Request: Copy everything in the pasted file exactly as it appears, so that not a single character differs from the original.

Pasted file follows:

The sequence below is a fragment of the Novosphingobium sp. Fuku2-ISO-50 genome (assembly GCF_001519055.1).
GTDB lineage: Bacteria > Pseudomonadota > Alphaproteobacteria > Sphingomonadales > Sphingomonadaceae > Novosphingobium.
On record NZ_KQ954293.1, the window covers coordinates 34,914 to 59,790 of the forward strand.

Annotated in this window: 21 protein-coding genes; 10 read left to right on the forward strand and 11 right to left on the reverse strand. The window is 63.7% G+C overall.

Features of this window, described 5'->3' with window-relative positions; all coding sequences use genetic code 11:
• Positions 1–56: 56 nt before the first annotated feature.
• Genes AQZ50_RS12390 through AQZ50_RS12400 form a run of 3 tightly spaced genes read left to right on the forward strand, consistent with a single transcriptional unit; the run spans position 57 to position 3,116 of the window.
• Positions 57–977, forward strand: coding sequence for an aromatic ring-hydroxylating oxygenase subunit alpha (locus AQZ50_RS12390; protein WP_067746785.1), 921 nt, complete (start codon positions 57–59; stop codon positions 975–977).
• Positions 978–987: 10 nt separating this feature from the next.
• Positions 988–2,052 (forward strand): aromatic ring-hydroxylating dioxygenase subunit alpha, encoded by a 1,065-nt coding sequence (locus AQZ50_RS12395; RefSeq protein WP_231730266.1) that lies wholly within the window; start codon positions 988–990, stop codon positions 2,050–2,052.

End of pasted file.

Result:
The sequence below is a fragment of the Novosphingobium sp. Fuku2-ISO-50 genome (assembly GCF_001519055.1).
GTDB lineage: Bacteria > Pseudomonadota > Alphaproteobacteria > Sphingomonadales > Sphingomonadaceae > Novosphingobium.
On record NZ_KQ954293.1, the window covers coordinates 34,914 to 59,790 of the forward strand.

Annotated in this window: 21 protein-coding genes; 10 read left to right on the forward strand and 11 right to left on the reverse strand. The window is 63.7% G+C overall.

Features of this window, described 5'->3' with window-relative positions; all coding sequences use genetic code 11:
• Positions 1–56: 56 nt before the first annotated feature.
• Genes AQZ50_RS12390 through AQZ50_RS12400 form a run of 3 tightly spaced genes read left to right on the forward strand, consistent with a single transcriptional unit; the run spans position 57 to position 3,116 of the window.
• Positions 57–977, forward strand: coding sequence for an aromatic ring-hydroxylating oxygenase subunit alpha (locus AQZ50_RS12390; protein WP_067746785.1), 921 nt, complete (start codon positions 57–59; stop codon positions 975–977).
• Positions 978–987: 10 nt separating this feature from the next.
• Positions 988–2,052 (forward strand): aromatic ring-hydroxylating dioxygenase subunit alpha, encoded by a 1,065-nt coding sequence (locus AQZ50_RS12395; RefSeq protein WP_231730266.1) that lies wholly within the window; start codon positions 988–990, stop codon positions 2,050–2,052.